Mexico Loses Chrysler Car Plant and Jobs to Americans

Fiat Chrysler will be investing $1 billion for an assembly plant to produce Ram Heavy Duty Trucks beginning in 2020, the company announced Thursday.

FCA will shift production of trucks from its current plant in Mexico back to a plant near Detroit and will also divvy up bonuses to the company’s American workers, in light of the recent tax reform law, The Sun Herald reports.

The new plant will add an additional 2,500 new jobs to the state economy. If President Donald Trump holds to his campaign promise to withdraw the United States from The North American Free Trade Agreement (NAFTA), it could trigger a 25 percent fee on pickup trucks made in Mexico and shipped to America, Reuters reports.

Fiat Chrysler (FCAU) had already been planning to bolster production at the Warren plant. In January 2017, the company said it would spend $1 billion to expand factories in Ohio and Michigan, creating 2,000 jobs total. Some of that money was earmarked for Warren, where FCA said it plans to start making the Jeep Wagoneer and Grand Wagoneer by 2020.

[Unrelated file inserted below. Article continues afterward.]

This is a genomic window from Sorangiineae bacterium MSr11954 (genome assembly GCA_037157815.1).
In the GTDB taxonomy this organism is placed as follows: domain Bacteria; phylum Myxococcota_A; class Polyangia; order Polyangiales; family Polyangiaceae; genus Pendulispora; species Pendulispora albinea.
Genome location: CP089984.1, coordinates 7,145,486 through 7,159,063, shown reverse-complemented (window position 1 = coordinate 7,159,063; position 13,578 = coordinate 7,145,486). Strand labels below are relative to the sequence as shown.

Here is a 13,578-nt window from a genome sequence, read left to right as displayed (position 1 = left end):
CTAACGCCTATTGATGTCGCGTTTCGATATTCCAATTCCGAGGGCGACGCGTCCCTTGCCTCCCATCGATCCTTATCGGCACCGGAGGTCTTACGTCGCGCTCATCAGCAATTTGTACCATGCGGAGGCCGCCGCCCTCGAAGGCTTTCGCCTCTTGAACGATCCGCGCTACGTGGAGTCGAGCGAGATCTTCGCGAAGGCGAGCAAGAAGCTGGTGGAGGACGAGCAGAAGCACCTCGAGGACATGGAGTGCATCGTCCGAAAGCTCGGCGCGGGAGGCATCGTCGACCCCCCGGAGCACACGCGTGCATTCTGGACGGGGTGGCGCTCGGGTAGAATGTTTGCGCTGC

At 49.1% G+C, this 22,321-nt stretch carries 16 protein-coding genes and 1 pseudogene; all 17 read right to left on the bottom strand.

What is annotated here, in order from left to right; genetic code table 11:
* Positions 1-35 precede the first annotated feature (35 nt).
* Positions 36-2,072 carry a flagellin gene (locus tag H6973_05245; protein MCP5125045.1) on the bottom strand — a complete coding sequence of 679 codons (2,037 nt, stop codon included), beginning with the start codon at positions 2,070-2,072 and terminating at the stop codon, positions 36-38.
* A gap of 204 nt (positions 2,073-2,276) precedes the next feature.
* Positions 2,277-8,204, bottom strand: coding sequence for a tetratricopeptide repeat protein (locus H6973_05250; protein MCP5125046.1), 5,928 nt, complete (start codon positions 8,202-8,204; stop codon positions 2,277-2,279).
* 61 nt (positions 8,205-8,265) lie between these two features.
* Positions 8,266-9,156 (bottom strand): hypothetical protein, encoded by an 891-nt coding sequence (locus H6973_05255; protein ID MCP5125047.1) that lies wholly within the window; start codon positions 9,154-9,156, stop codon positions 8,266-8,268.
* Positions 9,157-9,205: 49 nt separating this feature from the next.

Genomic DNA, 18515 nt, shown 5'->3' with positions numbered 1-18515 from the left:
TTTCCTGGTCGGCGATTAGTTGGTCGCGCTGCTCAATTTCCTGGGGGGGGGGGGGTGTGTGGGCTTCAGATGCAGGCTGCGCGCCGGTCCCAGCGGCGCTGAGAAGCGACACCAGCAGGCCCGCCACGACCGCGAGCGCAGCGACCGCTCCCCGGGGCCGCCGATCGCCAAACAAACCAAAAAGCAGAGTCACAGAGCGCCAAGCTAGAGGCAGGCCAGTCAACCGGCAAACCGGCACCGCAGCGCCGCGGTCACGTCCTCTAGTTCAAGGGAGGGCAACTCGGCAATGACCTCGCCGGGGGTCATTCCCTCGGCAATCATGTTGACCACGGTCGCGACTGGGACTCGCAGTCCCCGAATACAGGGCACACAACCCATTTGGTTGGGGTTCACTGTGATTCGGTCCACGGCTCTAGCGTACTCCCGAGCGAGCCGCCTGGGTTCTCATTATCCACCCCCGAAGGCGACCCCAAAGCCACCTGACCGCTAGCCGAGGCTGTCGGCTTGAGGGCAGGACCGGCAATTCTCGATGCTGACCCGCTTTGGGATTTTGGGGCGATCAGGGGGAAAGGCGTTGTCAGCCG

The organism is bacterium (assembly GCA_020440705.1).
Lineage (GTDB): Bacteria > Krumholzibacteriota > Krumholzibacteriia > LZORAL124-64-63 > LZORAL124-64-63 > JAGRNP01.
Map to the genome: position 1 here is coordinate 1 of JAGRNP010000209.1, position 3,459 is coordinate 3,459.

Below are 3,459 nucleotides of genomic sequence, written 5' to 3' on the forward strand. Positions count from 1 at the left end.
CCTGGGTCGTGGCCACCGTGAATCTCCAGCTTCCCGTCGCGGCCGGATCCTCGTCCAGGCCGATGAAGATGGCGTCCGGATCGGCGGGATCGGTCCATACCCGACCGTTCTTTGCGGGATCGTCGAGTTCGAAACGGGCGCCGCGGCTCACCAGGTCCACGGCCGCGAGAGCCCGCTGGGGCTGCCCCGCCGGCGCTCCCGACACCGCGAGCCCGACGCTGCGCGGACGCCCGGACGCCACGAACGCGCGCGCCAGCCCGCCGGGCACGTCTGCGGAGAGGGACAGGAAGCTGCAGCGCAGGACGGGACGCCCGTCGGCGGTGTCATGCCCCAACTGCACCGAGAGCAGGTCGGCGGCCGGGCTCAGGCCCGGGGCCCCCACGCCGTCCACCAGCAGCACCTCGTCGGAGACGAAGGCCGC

Chief executive, Sergio Marchionne, said in a statement that the declarations demonstrate our continuing devotion to our USA assembling footprint and the devoted employees who have provided to the FCA’s success. The automaker has retooled the nearby Sterling Heights Assembly Plant to handle the all-new 2019 Ram 1500 light-duty version of its full-size pickup. The Mexican plant will be “repurposed to produce future commercial vehicles” for sale global markets.

Trump is also seeking to revamp the North American Free Trade Agreement (Nafta) with Canada and Mexico, and has encouraged United States businesses to bring jobs back home from across the southern border.